t= 1sand t= 2s, mixed frequencies correspond to 21Hz and
12Hz. The third and fourth IMFs show frequencies of 5Hz
and 2Hz, respectively. Fig. 8 corresponds to the instantaneous
frequency of this method, with the frequencies said above. In
addition, an acceptable accuracy in the separation of modal
frequencies is observed.
Figura 7. Decomposition using EMD with Masking Signal+FFT
IV-C. Masking signal + WT
In order to join the WT with the HHT, the selection of
the Wavelet (mother’s function) most suitable for the original
signal had to be carried out. The selection of this function is
done heuristically, due to the different characteristics of the
signal to be analyzed. For this case, the Wavelet Daubechies
6 (db6) was selected. When this process is carried out at the
Figura 8. Instantaneous frequency using EMD with Masking Signal+FFT
original signal, the approximation of the WT is obtained Fig.
Figura 9. Original signal, signal after applying WT
The result of applying this methodology is shown in Fig.
10, frequency separation is similar to that obtained when
performing Masking+FFT, for example, the form of frequency
separation performs in the same way, a visible advantage of
this strategy is that the noise is more accurately separated.
The other characteristics continue to behave the same, the first
IMF show any remaining noise after applying the FFT. The
second IMF present a Mode Mixing in t= 1sand t= 2s,
the third and fourth IMFs show frequencies of 5Hz and 2H z,
respectively, shown in Fig.11.
IV-D. Masking signal + WT + FFT
In order to seek greater accuracy in the decomposition of
frequencies, we propose the combination of EMD with mas-
king signal + WT + FFT. First, we applied WT (Daubechies 6,
db6), and then perform the FFT. In Fig. 12 appears the result
of this process.
The execution of this methodology produces an excellent
decomposition, shows in Fig. 13 and Fig. 14. Fig. 13 in its first
part has an IMF only with noise components, the second IMF
presents a Mode Mixing between the frequencies of 21Hz
Figura 10. Decomposition using EMD with Masking Signal+WT
Figura 11. Instantaneous frequency using EMD with Masking Signal+WT
Figura 12. Original signal, signal after applying WT, finally the signal with
and 12Hz, in this case, in less proportion and greater stability.
Finally, the latest IMF shows the frequency of 5Hz
In order to better understand the qualities of each met-
hodology, table 1 brief the advantages and disadvantages of
the different transforms analyzed. The masking signal does
not allow adequate noise extraction, making impossible to
efficiently extract signal characteristics. On the other hand,
Figura 13. Decomposition using EMD with Masking Signal+WT+FFT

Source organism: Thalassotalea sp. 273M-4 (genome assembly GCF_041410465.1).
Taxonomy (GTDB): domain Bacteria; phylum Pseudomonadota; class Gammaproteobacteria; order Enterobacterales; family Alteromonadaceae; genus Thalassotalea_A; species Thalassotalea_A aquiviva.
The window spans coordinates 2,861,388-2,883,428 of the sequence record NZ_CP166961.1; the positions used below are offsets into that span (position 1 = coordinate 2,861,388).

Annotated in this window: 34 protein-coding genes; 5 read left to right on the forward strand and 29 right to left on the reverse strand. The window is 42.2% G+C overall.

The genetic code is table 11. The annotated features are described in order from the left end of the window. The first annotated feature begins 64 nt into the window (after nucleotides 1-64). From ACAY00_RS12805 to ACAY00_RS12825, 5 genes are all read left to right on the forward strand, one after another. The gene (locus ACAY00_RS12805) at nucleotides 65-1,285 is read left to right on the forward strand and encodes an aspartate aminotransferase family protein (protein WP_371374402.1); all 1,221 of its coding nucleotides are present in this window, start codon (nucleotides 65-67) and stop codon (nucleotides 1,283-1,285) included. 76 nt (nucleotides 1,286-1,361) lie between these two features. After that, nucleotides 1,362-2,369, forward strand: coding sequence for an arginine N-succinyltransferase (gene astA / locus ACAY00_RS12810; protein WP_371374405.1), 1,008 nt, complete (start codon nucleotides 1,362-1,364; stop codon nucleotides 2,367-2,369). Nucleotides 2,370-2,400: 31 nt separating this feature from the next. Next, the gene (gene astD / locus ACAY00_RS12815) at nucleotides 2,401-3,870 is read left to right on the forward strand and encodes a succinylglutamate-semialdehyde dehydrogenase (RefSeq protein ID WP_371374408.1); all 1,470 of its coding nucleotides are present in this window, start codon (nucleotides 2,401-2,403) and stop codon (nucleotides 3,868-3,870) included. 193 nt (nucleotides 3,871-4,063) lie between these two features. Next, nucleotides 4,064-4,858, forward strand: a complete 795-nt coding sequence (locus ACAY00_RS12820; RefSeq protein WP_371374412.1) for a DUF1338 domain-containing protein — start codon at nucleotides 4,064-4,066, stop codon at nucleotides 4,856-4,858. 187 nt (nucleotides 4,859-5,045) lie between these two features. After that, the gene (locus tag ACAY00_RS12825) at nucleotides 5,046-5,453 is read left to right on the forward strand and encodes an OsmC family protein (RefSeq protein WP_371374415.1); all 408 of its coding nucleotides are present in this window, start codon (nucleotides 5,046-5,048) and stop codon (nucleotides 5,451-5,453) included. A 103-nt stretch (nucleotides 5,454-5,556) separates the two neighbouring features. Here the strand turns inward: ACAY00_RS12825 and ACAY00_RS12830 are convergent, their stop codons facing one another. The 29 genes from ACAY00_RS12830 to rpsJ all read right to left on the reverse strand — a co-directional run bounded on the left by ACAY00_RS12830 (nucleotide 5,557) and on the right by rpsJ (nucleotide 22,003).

Figura 14. Instantaneous frequency using EMD with Masking Sig-
Cuadro I
Masking Masking+
X≈ ≈ X
X≈ ≈ X
the Masking+FFT and Masking+WT have a similar result
but with different difficulties: both present difficulties in ef-
ficient feature extraction proportional to their partial noise
isolation capacity, in-contrast the sampling rate is acceptable
in Masking-FFT and in Masking-WT this frequency is reduced
losing details of signal behavior. However, these problems are
solved with Masking+FFT+WT, breaking the paradigms that
were had for signal analysis. This technique has the ability
to separate noise completely with the dexterity of keeping
the sampling rate, improving signal details. For this reason,
this novel technique has an excellent extraction of the signal
In this paper we have discussed different methods of sig-
nal analysis, in order to find the most efficient strategy in
terms of frequency separation for signals with high noise
content, characteristic of signals with high penetration of Non-
Conventional Sources of Renewable Energies [5]. In Fig. 4,
it is possible to see the IMFs obtained with EMD Masking,
which do not adequately break down the signal, this is caused
by the high noise of the signal; this being evident in Fig. 5.
To solve this problem, three strategies have been proposed:
1) EMD with Masking+FFT, 2) EMD with Masking+WT, 3)
EMD with Masking+WT+FFT. The results of applying EMD
with Masking+FFT and EMD with Masking+WT are similar
but very efficient, this process is a shown in Fig. 12 and Fig. 4,
both have the same characteristics: the first IMF represents the
excess noise after each process (FFT or WT), the second IMFs
present a Mode Mixing in t= 1sand t= 2s, the third and
fourth IMFs show frequencies of 5Hz and 2H z, respectively,
shown in Fig. 7 and Fig. 11. Achieving more accurate and
efficient frequency separation.
The limitation of applying the FFT together with EMD and
Masking signal is the choice of the fundamental frequency of
operation of the system, in this case, knowing beforehand the
characteristics of the signal the method is expected to work
better. Applying the WT loses resolution due to the reduction
of the original sample rate of the signal. In addition, it has the
limitation of the choice of the Wavelet signal, this must have
peculiar characteristics depending on the signal to be analyzed.
These defects mentioned can be counteracted by joining the
two methodologies, executing the EMD+WT+FFT results in
an excellent and accurate mode decomposition, and a smaller
magnitude of Mode Mixing, reducing the number of IMFs